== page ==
After the storm: Mishandling household appliances after a storm can be deadly

Carbon monoxide safety

BIRMINGHAM, AL (WBRC) - As you prepare for a FIRST ALERT Weather Day, you need to keep in mind what you do after a storm can put your family at risk.

Many people use portable generators to keep their home comfortable; Scott Eason with Lowe’s in Homewood says generators can come in handy.

“A generator is great for running small appliances. In addition to your refrigerator and your freezer,” said Eason.

However, if a generator is not used properly, they can be dangerous.

“It’s not recommended that you run a portable generator inside. Having it far enough away from the home and not near any type of air intake is extremely important,” Eason said.

You want to keep generators 20 or more feet away from your home as generators produce carbon monoxide.

"It is a major cause of poisoning death," said Ann Slattery, Director of Regional Poison Control Center Children's of Alabama.

Children’s of Alabama Regional Poison Control Center says CO poisoning is a year-round issue, but cases increase during severe weather threats.

“Due to generators and people trying to bring their grills inside,” said Slattery.

Using a barbecue grill at the door of your home or even in the garage is dangerous because they give off CO gas. Your car, lawn mower, furnaces, water heaters, fireplaces, gas stoves even clothes dryers do as well.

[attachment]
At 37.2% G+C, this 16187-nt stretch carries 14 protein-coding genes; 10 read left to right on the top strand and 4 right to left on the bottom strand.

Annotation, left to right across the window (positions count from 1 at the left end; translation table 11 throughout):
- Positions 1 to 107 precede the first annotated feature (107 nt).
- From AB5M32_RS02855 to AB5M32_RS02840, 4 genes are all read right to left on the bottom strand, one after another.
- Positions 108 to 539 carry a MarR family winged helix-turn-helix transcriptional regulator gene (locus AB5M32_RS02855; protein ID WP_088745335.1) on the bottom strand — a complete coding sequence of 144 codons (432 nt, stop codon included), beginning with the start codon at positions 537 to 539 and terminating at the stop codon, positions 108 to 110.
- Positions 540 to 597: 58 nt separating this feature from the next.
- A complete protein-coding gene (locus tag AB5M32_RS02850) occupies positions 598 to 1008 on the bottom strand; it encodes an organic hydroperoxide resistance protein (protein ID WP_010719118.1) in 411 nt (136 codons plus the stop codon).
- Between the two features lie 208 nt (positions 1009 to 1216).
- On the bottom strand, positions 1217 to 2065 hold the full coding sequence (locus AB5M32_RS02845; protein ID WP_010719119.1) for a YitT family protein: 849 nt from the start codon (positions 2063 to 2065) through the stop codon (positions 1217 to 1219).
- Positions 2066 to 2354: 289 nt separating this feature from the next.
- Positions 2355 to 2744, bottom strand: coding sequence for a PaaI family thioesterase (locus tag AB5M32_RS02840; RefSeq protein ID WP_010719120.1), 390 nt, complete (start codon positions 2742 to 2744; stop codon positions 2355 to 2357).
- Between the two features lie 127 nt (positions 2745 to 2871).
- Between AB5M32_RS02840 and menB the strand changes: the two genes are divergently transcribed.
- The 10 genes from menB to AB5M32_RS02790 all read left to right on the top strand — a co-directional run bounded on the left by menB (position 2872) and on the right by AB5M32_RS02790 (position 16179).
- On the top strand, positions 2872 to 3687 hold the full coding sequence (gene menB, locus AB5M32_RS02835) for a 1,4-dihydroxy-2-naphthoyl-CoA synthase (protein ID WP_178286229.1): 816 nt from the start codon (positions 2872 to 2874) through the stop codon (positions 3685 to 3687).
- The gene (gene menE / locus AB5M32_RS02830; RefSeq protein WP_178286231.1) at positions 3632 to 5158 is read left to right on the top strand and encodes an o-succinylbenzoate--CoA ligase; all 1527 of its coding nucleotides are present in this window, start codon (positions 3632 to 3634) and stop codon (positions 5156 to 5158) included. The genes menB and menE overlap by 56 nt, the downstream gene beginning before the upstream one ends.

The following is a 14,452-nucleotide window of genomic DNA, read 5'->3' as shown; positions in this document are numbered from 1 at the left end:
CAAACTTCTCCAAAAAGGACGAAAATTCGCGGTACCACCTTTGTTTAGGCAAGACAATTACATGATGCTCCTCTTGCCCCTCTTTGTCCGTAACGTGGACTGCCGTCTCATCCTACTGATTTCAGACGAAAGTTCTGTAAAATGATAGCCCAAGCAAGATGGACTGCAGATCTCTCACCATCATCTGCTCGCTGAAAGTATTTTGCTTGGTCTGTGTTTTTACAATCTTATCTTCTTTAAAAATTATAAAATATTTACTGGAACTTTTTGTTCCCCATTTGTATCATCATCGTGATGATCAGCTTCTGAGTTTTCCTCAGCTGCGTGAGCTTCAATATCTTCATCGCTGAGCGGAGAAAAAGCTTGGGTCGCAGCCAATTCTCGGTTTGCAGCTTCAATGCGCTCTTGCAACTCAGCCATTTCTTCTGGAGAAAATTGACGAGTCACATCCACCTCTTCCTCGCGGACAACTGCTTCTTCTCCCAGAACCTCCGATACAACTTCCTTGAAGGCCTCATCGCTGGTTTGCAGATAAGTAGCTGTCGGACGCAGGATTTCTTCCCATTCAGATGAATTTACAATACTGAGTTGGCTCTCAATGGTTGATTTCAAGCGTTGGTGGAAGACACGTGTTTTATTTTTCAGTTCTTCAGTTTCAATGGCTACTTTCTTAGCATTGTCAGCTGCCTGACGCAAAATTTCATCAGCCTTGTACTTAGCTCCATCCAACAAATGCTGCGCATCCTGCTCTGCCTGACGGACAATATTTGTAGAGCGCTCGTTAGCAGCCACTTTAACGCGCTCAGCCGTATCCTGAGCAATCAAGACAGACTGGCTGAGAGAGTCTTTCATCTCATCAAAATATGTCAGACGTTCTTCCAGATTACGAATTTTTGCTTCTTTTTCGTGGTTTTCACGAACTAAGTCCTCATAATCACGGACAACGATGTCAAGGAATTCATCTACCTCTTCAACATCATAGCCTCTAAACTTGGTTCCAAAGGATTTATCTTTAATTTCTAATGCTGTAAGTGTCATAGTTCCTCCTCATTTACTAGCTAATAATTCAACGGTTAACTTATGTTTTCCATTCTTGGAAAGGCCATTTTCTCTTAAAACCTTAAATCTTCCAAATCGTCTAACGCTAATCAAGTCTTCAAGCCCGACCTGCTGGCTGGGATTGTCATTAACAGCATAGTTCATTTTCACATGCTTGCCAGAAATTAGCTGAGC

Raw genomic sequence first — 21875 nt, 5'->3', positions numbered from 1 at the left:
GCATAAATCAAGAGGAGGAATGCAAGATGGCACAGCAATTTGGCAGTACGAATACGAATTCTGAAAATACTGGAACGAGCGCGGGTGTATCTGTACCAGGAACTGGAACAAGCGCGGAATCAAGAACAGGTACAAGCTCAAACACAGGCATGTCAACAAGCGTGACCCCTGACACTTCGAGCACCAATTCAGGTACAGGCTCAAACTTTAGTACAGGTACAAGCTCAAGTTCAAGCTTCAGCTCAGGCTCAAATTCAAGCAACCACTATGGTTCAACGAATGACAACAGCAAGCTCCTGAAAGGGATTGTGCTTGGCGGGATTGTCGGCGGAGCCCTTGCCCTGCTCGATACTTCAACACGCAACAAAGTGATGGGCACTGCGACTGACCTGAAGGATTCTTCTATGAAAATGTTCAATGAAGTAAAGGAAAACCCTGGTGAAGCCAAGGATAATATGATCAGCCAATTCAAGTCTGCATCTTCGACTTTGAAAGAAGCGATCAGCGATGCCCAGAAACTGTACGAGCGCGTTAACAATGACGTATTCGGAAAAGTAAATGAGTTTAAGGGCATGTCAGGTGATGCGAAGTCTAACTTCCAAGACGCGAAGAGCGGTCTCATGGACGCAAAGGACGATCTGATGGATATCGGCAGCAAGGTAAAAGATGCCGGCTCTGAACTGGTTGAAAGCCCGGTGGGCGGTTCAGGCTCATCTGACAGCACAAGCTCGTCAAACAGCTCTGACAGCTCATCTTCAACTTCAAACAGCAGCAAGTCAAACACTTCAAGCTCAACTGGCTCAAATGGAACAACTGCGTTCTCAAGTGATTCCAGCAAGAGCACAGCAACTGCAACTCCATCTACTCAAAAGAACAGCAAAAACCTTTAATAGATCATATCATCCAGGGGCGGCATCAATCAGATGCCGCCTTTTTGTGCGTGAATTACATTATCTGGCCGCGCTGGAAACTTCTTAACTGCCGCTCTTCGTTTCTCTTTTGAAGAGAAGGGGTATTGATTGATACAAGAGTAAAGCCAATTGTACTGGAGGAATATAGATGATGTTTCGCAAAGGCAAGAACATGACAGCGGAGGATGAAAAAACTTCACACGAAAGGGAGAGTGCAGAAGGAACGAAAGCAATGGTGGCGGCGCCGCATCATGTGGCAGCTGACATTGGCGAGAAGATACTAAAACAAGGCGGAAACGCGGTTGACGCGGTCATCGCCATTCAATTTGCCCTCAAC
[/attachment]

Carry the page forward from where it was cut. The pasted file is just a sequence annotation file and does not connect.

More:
“Any carbon-based fuel will produce carbon monoxide when it is burned and there’s not enough oxygen,” Slattery said.

Because CO is odorless, tasteless, and invisible it’s important to have detectors.

“You need to have a Carbon Monoxide detector on every floor of your home, by your bedrooms, 10-15 feet from the door that goes to your garage and 10-15 feet from the fireplace,” said Slattery.

If the detector goes off, get out of your home immediately, then call the fire department. “If your carbon monoxide detector goes off. You should check it out. When in doubt, check it out,” said Slattery.

Even though you can’t taste, see or smell carbon monoxide, it can make you sick.

"If you have a headache, and you have nausea, vomiting, shortness of breath, you may not think carbon monoxide, but if everyone in your home is having those same symptoms, you need to be thinking carbon monoxide,” said Slattery.

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